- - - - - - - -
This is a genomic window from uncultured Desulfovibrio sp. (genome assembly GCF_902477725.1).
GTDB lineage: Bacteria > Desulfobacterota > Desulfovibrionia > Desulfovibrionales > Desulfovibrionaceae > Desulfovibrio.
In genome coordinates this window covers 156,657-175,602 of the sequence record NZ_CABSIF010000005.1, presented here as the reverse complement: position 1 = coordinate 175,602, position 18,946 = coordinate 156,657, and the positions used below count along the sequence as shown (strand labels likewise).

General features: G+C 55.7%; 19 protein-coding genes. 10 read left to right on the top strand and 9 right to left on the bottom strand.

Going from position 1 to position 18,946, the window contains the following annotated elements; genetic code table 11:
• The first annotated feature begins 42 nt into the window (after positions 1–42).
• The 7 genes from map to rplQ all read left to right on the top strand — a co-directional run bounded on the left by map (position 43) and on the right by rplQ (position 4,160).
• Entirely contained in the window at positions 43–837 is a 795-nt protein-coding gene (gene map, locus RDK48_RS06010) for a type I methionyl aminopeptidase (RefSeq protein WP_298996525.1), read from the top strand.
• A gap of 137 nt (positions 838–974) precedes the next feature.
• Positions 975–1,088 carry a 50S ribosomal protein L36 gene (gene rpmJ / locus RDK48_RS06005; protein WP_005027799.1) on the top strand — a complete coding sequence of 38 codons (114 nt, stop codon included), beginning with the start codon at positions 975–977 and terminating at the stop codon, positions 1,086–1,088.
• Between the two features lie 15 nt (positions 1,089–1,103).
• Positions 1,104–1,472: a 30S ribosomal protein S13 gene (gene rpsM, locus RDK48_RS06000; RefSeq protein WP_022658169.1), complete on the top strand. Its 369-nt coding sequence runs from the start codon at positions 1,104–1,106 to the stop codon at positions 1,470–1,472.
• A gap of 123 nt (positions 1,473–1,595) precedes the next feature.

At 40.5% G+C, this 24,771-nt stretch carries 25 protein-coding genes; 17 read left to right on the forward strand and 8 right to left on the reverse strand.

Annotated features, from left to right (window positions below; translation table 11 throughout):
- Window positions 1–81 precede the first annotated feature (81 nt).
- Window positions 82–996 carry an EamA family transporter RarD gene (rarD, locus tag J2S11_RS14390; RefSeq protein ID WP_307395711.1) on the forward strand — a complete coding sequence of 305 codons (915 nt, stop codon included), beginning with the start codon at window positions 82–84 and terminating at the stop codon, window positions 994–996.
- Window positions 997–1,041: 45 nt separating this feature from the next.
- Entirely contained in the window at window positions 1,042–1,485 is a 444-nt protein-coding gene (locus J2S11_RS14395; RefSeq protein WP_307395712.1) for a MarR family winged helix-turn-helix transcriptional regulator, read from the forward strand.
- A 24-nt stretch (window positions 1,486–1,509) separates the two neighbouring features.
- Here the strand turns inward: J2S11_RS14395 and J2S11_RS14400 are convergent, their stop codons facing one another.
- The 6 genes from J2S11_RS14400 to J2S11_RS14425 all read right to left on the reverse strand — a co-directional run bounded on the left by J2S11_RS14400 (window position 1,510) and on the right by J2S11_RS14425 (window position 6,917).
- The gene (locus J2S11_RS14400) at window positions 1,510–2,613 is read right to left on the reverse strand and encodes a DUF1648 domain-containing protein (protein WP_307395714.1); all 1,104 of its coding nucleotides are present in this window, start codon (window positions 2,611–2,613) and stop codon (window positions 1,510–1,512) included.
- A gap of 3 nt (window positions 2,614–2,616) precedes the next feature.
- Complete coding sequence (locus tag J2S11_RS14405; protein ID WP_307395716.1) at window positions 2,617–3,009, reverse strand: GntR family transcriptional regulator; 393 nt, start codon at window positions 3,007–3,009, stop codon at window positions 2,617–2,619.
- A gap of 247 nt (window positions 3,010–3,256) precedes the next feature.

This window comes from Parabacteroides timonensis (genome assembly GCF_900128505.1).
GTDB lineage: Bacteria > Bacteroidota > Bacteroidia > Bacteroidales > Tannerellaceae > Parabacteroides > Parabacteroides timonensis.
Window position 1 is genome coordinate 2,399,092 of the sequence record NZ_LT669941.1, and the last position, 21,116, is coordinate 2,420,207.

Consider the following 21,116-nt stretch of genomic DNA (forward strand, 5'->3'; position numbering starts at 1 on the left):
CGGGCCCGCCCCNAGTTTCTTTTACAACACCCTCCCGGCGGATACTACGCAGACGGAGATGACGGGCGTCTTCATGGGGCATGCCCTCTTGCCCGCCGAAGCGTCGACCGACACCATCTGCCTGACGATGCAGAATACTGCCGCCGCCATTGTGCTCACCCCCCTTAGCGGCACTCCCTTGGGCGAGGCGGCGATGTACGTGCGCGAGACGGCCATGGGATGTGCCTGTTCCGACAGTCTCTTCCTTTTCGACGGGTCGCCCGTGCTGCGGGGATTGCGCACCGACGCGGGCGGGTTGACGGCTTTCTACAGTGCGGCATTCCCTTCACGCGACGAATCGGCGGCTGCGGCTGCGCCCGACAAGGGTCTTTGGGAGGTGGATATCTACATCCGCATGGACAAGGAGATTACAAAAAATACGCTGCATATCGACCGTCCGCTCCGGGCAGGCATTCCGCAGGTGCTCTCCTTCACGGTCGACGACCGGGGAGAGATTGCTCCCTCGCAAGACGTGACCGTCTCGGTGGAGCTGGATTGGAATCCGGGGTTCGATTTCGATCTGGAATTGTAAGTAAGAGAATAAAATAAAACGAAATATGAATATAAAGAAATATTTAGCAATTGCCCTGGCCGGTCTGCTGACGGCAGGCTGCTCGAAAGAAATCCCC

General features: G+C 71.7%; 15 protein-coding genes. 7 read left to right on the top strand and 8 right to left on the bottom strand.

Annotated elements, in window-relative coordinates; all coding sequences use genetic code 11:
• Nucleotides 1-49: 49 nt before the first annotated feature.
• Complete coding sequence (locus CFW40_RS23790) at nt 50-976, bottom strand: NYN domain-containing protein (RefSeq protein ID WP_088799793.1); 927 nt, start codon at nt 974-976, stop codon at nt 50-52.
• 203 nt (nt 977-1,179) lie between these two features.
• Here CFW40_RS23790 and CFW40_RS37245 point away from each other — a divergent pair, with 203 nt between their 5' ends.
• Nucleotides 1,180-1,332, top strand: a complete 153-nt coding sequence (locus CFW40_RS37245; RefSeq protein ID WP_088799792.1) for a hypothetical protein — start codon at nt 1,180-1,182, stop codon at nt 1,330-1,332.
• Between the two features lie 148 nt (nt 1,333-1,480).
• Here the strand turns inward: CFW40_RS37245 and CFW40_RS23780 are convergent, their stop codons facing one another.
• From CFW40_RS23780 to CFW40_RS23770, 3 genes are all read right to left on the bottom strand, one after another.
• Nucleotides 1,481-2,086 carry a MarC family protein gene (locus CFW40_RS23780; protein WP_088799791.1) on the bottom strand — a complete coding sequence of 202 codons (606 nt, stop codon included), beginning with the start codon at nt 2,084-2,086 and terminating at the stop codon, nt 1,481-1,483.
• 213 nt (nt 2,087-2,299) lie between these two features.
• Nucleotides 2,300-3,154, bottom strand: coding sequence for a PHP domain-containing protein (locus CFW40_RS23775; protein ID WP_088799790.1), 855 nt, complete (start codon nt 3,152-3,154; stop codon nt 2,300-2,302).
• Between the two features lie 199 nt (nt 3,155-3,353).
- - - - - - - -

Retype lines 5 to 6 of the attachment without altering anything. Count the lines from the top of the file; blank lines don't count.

Going from position 1 to position 18,946, the window contains the following annotated elements; genetic code table 11:
• The first annotated feature begins 42 nt into the window (after positions 1–42).